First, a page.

My dad drank heavily during the week, but set aside Sundays for family. On Sundays we attended a sparsely attended sunrise service (the church added it for medical staff and others who worked weekends), and then piled into the family station wagon together, carrying food for lunch and soft drinks or lemonade to “wash the meal down.” Dad picked a general direction and we wouldn’t return until late afternoon or early evening.

During those Sunday drives, my dad would beam and pound the steering wheel when he found a road he hadn’t been down before. He would ask me – his conspirator with anything involving exploration – if I wanted to see where it led. My mom invariably frowned her disapproval and often voiced it as well.

He’d turn to me, though, the car idling in the middle of a narrow old highway. “Punk,” he’d say, while we made a decision, “do you want to see where it goes?”

Knowing my mom and siblings usually slept through half our time on the road, I always voted “Yes!” For me, it meant discovering wonders. Oh, the sights: abandoned homes, sometimes just a chimney left stubbornly reaching up toward the sky, small orchards in the middle of nowhere, streams that trickled across the road, fields of poppies showing off just for us, piles of rocks left where someone once worked a mine, rugged fruit stands, and tiny “general stores” stocking everything from bread to britches and even a toboggan or two.

Years later, after all the kids moved out and my parents quit taking the drives, my mom admitted to me she felt relieved to stay home Sundays. She told me she hated the drives because she worried about the possible disasters we’d encounter. Washed out roads, wild animals, landslides, intense storms, and even more concerns. When I thought about it a minute, I asked her how many times there had been a problem during over 30 years of weekly Sunday drives. A flat tire? Dangerous animal?  Spider or snake bite? Auto accident?

She stated, “There was that one time.” Once?!

After I moved away, they faced one disaster. It was serious. The axle broke. However, the car made it to the side of the road and, in the days before cellphones proliferated, within 30 minutes another vehicle came by and offered some help. Within a few hours the family rested at home and the car had been towed to a shop. No injuries. If they had been stranded overnight they would have had food and water.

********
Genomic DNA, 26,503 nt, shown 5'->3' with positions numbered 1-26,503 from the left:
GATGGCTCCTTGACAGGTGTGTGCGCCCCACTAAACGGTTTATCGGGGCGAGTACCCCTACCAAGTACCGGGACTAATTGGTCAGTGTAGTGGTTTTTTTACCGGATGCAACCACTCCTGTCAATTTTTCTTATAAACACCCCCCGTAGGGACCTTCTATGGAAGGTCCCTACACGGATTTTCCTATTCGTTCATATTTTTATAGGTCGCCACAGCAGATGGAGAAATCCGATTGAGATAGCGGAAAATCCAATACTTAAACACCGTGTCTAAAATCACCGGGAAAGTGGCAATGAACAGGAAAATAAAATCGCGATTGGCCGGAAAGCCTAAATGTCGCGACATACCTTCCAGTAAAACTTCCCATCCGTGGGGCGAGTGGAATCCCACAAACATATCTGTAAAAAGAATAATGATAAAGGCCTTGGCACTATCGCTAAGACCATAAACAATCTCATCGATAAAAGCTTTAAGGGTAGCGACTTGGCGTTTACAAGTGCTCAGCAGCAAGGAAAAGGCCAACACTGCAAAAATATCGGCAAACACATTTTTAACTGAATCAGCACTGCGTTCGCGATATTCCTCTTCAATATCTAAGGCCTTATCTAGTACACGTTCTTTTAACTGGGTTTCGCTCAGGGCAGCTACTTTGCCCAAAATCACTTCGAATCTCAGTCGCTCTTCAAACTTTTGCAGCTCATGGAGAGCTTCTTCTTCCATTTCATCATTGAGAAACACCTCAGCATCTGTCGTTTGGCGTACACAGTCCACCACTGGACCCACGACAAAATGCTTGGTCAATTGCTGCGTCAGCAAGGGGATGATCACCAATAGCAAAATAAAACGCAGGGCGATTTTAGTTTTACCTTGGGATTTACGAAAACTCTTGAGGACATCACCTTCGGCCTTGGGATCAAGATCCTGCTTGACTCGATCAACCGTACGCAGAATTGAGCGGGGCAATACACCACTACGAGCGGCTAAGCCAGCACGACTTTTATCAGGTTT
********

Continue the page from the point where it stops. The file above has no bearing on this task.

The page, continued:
Obviously (to me), the fears she held didn’t make sense. Mom disagreed and expressed her frustration at my enjoyment of “those crazy drives to nowhere and back.” While I don’t think of myself as a super-optimist Suzie Sunshine person, I told her I always felt we could handle anything that happened. In fact, I find some satisfaction in holding on to my old Girl Scout training and striving to Be Prepared. When we traveled we had a First Aid Kit, water, a blanket, a good spare tire, some basic tools in the car, and food.

But mom brushed off my perspective because preparing for every possible outcome couldn’t stop bad things from happening. How she used to annoy me with that narrow view that latched onto what could go wrong!

And now I must admit something. I think I got my knack for finding things that seem out of place (glitches, errors) from mom. My dad could make friends anywhere and fix just about anything, but sussing out possible problems belonged to mom. A friend assured me I had “a gift for troubleshooting.” As she pointed out, many people do not appreciate that gift. I find typos in books, edit myself silly, added more notes to student papers than anyone preferred, and pick out mistakes in movies and signs without intending to notice them. It seems I’m a bit like and a bit opposite of both my happy-go-lucky dad and my worried-to-distraction mom.  

That middle ground sounds a bit boring, I admit, particularly in a culture where being super-positive and/or rabidly negative appear more mainstream. Feeling at peace with life, moment by moment, broken by brief interruptions of great joy, existential angst, and some deep sorrow, seems a blessing. After some therapy, quite a bit of soul searching, and dedication to self-care, I’m grateful for this calm.